Faced with the slowdown in China’s economic growth, a weaker renminbi and falling tourist arrivals, small and medium-sized enterprises (SMEs) in Hong Kong are complaining about the lack of support from the government.
Meanwhile, Singapore is not immune to the deceleration of China’s economy, either.
Weighed down by weaker demand from China and a sluggish global market, the Lion City’s economy is expected to grow a meager 1-3 percent this year.
SMEs there are also demanding more help from their government.
In his policy address earlier this month, Hong Kong Chief Executive Leung Chun-ying mentioned China’s “One Belt, One Road” regional economic strategy more than 40 times, but “SMEs were not mentioned even once”, Albert Lau of the Hong Kong Small & Medium Enterprises General Association wrote in the Hong Kong Commercial Daily.
“It’s really disappointing.”
Support for technology startups was a big focus of Leung’s policy address, but the majority of SMEs are not in the tech sector and won’t benefit directly, Lau said.
He urged the government to engage SMEs in its plan to subsidize more university research projects that aim to translate academic findings into commercially viable products.
“There should be more exchanges between colleges and SMEs,” Lau wrote.
“SMEs can provide useful feedback regarding the functioning of products, market needs and cost considerations.”
In the meantime, Singaporean SMEs are also seeking more help from their government in the face of the most pessimistic growth projection in more than a decade.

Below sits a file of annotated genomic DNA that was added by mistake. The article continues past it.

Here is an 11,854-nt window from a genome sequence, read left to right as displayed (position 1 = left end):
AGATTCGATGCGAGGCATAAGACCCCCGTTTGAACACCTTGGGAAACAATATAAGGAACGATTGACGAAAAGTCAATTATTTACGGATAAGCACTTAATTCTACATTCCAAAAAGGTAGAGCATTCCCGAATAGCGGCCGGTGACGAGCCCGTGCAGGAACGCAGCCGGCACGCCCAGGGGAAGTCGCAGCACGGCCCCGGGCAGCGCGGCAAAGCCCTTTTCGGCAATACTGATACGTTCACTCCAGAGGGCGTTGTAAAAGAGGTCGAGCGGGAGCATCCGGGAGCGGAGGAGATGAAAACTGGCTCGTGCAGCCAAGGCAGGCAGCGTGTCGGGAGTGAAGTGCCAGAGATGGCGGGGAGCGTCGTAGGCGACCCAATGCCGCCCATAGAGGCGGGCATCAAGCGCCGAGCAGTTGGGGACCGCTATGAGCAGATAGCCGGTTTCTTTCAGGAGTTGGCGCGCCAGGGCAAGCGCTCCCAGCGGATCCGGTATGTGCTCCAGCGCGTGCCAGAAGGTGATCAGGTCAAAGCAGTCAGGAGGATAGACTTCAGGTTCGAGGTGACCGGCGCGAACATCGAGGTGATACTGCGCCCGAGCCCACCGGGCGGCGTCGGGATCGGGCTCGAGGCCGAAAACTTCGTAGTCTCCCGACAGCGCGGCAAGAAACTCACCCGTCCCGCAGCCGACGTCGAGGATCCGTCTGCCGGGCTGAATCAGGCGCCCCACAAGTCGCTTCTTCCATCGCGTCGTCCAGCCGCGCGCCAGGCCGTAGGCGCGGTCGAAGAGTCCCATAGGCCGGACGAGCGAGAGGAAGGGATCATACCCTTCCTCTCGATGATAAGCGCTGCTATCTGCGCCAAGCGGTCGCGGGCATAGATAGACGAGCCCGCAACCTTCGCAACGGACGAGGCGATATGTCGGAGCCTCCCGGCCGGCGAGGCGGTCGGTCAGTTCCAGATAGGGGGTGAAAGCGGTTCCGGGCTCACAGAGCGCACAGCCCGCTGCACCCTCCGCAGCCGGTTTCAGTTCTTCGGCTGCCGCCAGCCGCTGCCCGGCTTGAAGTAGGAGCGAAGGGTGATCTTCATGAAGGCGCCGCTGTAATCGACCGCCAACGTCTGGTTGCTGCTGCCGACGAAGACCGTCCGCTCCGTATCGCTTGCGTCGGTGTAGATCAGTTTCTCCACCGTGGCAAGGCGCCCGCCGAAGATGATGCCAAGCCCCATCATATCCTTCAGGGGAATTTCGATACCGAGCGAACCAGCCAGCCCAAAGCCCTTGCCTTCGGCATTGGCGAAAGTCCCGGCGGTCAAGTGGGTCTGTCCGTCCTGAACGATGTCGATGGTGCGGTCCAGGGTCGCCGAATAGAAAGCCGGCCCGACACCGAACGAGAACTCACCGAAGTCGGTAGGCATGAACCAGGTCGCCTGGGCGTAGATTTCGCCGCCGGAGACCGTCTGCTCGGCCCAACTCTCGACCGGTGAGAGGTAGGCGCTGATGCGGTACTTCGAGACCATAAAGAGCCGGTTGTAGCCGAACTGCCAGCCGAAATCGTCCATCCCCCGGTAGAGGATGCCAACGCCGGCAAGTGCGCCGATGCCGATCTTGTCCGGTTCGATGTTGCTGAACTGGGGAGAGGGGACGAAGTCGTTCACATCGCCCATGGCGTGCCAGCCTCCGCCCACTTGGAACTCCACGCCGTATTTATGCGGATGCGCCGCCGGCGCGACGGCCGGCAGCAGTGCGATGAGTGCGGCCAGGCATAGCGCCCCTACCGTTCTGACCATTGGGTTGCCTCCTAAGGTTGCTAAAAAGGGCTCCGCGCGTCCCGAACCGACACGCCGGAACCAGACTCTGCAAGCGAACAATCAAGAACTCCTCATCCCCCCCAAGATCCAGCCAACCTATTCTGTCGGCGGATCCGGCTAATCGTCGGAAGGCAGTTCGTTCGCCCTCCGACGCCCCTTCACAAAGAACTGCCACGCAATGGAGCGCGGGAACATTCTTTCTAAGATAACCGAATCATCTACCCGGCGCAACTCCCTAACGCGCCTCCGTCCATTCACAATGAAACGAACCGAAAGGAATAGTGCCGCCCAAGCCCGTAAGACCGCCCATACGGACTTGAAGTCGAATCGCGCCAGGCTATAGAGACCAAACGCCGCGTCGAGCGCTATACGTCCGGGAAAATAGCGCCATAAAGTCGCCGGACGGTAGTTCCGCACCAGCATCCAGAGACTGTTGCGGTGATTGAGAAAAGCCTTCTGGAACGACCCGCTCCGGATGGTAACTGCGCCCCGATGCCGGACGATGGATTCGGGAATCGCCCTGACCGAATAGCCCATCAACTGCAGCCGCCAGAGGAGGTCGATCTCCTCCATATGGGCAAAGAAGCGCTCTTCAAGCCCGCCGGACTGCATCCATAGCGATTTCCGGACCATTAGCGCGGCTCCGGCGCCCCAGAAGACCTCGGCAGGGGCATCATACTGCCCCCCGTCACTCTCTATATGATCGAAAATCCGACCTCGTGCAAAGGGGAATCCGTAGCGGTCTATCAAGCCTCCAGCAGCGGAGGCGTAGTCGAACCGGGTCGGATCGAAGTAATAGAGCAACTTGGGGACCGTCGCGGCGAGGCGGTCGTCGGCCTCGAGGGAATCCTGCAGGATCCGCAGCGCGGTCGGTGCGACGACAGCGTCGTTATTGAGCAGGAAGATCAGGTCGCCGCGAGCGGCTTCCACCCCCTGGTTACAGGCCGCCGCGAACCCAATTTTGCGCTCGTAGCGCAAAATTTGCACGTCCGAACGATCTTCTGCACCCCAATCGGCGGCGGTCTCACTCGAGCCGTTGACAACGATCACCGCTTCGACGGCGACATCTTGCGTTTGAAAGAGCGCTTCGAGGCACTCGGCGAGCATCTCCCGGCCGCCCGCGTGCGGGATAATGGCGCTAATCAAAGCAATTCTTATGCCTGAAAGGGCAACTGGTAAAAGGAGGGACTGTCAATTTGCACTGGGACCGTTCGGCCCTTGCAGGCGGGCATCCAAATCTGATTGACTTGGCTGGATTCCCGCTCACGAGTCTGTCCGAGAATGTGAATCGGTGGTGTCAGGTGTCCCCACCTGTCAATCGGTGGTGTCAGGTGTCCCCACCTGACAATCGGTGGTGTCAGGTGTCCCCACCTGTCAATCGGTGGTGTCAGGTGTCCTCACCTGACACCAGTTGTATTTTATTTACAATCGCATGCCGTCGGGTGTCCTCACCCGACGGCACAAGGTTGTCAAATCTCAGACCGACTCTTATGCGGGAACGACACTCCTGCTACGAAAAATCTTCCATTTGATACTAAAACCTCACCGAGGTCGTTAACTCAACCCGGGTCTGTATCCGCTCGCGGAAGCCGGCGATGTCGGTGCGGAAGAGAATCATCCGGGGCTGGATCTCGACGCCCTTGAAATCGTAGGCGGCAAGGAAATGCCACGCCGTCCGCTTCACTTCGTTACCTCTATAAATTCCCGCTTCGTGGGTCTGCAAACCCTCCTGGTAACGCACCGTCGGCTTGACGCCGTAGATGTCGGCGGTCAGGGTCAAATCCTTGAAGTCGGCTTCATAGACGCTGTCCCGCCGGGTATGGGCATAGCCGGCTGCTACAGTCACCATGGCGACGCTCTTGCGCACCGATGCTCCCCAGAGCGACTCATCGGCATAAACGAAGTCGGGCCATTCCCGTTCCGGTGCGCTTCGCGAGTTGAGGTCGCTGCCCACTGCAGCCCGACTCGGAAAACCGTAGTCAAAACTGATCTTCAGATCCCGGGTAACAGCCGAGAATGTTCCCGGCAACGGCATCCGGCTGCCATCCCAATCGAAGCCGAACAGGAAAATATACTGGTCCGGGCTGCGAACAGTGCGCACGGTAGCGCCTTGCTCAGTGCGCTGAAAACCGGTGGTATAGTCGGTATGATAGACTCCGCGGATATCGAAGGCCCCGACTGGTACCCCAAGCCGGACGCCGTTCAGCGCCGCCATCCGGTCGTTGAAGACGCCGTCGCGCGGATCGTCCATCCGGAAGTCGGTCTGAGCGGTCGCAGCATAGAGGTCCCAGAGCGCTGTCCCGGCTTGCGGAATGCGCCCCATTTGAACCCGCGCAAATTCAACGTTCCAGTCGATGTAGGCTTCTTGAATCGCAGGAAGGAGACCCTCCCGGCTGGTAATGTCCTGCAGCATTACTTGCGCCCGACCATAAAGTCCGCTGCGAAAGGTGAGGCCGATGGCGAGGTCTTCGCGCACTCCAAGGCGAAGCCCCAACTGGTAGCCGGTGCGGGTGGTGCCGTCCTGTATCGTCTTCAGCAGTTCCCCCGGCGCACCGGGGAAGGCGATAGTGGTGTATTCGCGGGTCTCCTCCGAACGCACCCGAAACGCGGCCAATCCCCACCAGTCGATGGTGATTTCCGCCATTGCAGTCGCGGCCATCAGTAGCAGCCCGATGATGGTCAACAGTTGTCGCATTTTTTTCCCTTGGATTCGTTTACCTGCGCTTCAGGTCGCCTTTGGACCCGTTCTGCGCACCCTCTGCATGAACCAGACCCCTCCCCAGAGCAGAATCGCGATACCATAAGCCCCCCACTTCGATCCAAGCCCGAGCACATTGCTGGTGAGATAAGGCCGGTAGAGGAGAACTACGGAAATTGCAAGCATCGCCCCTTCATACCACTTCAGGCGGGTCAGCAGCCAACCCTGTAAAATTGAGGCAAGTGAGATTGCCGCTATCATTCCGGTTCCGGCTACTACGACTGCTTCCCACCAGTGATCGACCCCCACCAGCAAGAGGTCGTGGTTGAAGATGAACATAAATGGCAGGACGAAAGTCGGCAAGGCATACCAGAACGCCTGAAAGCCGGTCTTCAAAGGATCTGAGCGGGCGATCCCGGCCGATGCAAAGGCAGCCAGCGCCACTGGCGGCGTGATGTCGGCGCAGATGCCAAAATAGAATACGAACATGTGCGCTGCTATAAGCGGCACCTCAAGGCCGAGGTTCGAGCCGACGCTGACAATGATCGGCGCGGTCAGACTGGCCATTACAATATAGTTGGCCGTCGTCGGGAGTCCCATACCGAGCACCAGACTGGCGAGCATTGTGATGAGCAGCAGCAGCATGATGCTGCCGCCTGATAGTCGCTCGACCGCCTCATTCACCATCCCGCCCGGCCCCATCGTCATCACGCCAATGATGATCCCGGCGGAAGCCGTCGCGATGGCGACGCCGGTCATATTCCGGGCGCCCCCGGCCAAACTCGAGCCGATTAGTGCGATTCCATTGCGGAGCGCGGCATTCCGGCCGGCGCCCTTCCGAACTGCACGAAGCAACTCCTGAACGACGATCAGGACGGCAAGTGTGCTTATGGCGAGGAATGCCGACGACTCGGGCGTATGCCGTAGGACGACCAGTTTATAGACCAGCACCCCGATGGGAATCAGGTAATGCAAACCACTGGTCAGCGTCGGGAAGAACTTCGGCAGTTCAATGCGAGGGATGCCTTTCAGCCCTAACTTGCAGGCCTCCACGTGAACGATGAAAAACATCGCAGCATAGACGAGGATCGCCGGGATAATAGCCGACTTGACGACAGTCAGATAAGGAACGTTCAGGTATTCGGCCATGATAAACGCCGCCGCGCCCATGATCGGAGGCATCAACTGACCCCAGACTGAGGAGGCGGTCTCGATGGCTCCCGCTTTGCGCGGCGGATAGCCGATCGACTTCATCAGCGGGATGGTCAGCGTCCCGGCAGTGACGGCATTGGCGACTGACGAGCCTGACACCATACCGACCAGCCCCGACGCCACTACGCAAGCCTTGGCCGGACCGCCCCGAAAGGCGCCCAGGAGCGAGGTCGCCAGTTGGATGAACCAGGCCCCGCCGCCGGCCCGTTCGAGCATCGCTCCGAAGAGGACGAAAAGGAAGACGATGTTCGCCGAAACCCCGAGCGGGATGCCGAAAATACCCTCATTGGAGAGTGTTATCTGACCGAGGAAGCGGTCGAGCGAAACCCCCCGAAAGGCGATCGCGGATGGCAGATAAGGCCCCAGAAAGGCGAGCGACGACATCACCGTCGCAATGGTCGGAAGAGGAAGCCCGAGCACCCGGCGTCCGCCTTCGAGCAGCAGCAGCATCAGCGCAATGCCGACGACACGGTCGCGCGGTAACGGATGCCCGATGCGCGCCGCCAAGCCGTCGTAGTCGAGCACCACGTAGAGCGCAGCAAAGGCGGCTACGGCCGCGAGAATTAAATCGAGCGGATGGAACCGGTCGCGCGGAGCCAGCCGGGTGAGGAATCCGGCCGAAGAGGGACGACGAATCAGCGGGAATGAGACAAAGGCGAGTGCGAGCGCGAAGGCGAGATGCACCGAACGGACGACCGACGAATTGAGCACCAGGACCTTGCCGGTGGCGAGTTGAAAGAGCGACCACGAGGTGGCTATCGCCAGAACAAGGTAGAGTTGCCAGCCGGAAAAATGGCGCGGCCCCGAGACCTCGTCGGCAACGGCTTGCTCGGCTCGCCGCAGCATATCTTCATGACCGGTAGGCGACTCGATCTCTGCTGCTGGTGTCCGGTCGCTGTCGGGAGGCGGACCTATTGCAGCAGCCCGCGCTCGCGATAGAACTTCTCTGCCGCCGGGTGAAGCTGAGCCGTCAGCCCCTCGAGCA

Lower rent, training and access to funding top the wish lists of 550 respondents in a survey by the Institute of Singapore Chartered Accountants.
A rising number of small businesses are facing cash flow challenges as it takes longer to collect payments.
Projects are being cancelled and loan renewals are getting harder, Singapore Business Federation chief executive Ho Meng Kit was quoted as saying by the Straits Times newspaper.
Ho proposed working capital financing schemes and interest subsidies from the government.
Higher costs compared with those in Singapore’s neighbors are also putting pressure on its SMEs.
Kurt Wee, president of the Association of Small and Medium Enterprises, said the trade body is working with government agencies to offer a training program in how to regionalize a business.
“Part of the solution is getting our SMEs to regionalize and move into those markets, so that they can not only broaden their base and tap some of the lower costs but at the same time have a chance to serve a bigger market beyond Singapore’s shores,” Wee told Channel NewsAsia.
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